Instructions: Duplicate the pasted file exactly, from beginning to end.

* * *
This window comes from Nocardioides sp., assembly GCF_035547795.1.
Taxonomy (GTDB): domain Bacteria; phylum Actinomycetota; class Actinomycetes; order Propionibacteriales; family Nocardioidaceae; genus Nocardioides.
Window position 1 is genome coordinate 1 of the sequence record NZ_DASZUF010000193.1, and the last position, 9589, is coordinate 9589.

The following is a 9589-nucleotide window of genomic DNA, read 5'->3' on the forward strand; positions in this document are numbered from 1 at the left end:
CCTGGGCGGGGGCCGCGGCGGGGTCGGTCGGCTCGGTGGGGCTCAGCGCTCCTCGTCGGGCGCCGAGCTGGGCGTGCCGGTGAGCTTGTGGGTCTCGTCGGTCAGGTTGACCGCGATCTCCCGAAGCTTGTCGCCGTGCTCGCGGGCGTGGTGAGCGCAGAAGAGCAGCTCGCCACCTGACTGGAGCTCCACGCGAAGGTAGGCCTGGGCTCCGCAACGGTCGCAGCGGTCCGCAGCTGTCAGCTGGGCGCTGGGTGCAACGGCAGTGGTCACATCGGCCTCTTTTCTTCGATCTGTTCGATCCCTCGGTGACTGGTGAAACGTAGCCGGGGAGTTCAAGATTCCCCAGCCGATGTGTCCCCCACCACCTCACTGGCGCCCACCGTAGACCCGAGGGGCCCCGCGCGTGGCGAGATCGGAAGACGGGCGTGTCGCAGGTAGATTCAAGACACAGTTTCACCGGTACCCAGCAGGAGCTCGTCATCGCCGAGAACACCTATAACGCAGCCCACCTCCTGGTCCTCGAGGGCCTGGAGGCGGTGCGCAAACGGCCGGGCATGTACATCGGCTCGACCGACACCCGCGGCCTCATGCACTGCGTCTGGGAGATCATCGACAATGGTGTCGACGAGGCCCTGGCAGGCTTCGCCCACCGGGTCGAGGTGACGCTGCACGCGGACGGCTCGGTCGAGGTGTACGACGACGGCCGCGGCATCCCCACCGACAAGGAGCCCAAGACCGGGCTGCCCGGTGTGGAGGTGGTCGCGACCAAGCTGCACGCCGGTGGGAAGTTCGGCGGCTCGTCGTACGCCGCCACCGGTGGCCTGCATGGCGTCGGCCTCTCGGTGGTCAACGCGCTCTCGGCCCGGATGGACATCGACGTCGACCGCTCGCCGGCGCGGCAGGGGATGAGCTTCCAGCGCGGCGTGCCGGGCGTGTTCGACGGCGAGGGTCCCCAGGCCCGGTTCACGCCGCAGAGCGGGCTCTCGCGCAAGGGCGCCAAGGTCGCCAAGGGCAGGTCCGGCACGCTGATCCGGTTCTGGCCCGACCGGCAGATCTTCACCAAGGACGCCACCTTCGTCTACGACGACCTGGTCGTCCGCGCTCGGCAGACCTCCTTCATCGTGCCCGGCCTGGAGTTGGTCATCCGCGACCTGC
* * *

This window comes from Nocardioides sp., assembly GCF_035547795.1.
Taxonomy (GTDB): domain Bacteria; phylum Actinomycetota; class Actinomycetes; order Propionibacteriales; family Nocardioidaceae; genus Nocardioides.
Window position 1 is genome coordinate 1 of the sequence record NZ_DASZUF010000193.1, and the last position, 9589, is coordinate 9589.

The following is a 9589-nucleotide window of genomic DNA, read 5'->3' on the forward strand; positions in this document are numbered from 1 at the left end:
CCTGGGCGGGGGCCGCGGCGGGGTCGGTCGGCTCGGTGGGGCTCAGCGCTCCTCGTCGGGCGCCGAGCTGGGCGTGCCGGTGAGCTTGTGGGTCTCGTCGGTCAGGTTGACCGCGATCTCCCGAAGCTTGTCGCCGTGCTCGCGGGCGTGGTGAGCGCAGAAGAGCAGCTCGCCACCTGACTGGAGCTCCACGCGAAGGTAGGCCTGGGCTCCGCAACGGTCGCAGCGGTCCGCAGCTGTCAGCTGGGCGCTGGGTGCAACGGCAGTGGTCACATCGGCCTCTTTTCTTCGATCTGTTCGATCCCTCGGTGACTGGTGAAACGTAGCCGGGGAGTTCAAGATTCCCCAGCCGATGTGTCCCCCACCACCTCACTGGCGCCCACCGTAGACCCGAGGGGCCCCGCGCGTGGCGAGATCGGAAGACGGGCGTGTCGCAGGTAGATTCAAGACACAGTTTCACCGGTACCCAGCAGGAGCTCGTCATCGCCGAGAACACCTATAACGCAGCCCACCTCCTGGTCCTCGAGGGCCTGGAGGCGGTGCGCAAACGGCCGGGCATGTACATCGGCTCGACCGACACCCGCGGCCTCATGCACTGCGTCTGGGAGATCATCGACAATGGTGTCGACGAGGCCCTGGCAGGCTTCGCCCACCGGGTCGAGGTGACGCTGCACGCGGACGGCTCGGTCGAGGTGTACGACGACGGCCGCGGCATCCCCACCGACAAGGAGCCCAAGACCGGGCTGCCCGGTGTGGAGGTGGTCGCGACCAAGCTGCACGCCGGTGGGAAGTTCGGCGGCTCGTCGTACGCCGCCACCGGTGGCCTGCATGGCGTCGGCCTCTCGGTGGTCAACGCGCTCTCGGCCCGGATGGACATCGACGTCGACCGCTCGCCGGCGCGGCAGGGGATGAGCTTCCAGCGCGGCGTGCCGGGCGTGTTCGACGGCGAGGGTCCCCAGGCCCGGTTCACGCCGCAGAGCGGGCTCTCGCGCAAGGGCGCCAAGGTCGCCAAGGGCAGGTCCGGCACGCTGATCCGGTTCTGGCCCGACCGGCAGATCTTCACCAAGGACGCCACCTTCGTCTACGACGACCTGGTCGTCCGCGCTCGGCAGACCTCCTTCATCGTGCCCGGCCTGGAGTTGGTCATCCGCGACCTGC